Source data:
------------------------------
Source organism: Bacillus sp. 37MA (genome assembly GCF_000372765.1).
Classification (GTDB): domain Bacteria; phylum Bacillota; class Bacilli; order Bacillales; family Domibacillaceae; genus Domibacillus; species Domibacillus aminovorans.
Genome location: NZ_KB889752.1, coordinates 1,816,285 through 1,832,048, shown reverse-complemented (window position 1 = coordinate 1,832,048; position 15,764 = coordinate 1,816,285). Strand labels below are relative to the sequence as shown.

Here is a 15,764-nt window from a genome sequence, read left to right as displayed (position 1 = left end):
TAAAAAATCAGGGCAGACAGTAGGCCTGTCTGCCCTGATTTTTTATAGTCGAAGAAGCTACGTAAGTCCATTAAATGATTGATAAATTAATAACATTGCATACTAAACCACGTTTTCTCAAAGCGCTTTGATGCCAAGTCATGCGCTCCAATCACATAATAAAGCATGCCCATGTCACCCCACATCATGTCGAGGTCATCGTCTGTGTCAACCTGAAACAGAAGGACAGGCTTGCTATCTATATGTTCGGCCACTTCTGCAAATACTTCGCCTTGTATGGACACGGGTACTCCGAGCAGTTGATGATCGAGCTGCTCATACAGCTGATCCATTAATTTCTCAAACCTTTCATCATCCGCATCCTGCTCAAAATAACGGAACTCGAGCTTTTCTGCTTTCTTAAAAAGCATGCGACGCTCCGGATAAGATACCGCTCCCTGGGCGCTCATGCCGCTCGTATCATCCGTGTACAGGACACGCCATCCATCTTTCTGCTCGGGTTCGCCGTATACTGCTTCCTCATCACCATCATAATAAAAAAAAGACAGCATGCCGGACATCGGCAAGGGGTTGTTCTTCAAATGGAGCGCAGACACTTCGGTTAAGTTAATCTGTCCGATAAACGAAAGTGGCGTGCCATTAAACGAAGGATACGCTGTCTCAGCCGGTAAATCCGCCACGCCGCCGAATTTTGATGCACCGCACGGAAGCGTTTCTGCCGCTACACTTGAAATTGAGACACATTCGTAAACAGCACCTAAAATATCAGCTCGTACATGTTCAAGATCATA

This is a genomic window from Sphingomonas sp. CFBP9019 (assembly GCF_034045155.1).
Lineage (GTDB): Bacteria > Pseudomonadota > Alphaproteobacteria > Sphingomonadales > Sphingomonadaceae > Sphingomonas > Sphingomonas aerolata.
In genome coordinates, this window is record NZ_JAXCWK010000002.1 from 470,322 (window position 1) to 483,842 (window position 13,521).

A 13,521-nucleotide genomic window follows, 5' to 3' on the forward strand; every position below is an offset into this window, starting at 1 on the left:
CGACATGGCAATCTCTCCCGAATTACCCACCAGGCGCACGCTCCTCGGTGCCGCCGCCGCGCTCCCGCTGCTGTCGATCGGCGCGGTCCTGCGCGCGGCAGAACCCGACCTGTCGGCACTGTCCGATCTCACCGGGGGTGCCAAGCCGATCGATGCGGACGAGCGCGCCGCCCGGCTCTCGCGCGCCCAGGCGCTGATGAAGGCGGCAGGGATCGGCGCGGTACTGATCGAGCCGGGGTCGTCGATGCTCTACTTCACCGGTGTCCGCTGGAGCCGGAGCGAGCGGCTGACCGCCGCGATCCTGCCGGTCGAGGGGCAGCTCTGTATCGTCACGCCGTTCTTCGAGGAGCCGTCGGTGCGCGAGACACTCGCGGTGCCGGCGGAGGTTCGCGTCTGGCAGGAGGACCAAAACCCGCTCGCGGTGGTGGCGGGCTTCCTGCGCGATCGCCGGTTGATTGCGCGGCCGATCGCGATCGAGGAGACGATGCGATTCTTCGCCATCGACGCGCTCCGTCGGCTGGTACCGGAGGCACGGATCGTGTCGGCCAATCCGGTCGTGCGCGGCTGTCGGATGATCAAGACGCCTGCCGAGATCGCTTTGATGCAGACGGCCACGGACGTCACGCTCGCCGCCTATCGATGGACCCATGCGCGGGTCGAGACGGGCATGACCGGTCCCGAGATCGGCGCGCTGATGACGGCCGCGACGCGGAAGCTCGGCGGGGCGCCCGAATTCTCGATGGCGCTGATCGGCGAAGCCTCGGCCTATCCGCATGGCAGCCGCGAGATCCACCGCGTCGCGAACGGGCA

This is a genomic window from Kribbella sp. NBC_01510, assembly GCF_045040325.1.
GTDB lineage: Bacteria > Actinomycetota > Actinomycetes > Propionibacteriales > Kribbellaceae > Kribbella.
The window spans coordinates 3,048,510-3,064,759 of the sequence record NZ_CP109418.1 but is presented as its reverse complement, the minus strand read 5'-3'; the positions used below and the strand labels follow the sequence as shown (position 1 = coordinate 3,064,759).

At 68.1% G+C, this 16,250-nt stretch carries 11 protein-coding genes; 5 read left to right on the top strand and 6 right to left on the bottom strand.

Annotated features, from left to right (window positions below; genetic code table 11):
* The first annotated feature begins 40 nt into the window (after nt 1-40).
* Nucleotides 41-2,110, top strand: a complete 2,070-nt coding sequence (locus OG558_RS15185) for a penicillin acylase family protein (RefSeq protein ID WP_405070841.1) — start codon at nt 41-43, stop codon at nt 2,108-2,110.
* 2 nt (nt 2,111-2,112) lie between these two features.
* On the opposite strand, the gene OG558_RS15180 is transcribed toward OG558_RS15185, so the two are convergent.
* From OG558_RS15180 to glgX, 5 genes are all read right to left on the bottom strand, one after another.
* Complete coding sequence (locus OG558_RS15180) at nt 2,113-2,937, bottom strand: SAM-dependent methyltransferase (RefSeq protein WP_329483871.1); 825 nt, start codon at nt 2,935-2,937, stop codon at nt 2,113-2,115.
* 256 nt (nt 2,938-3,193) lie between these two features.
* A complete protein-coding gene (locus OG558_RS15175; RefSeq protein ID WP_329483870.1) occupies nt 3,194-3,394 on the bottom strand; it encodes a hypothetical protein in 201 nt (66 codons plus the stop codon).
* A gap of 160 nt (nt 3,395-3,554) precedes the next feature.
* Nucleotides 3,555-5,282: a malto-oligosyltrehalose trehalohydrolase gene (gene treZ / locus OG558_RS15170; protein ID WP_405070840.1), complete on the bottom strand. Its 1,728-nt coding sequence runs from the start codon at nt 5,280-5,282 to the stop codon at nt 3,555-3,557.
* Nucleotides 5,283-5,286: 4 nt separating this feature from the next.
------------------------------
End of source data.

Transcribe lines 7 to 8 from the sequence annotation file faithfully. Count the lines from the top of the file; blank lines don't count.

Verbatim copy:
Lineage (GTDB): Bacteria > Pseudomonadota > Alphaproteobacteria > Sphingomonadales > Sphingomonadaceae > Sphingomonas > Sphingomonas aerolata.
In genome coordinates, this window is record NZ_JAXCWK010000002.1 from 470,322 (window position 1) to 483,842 (window position 13,521).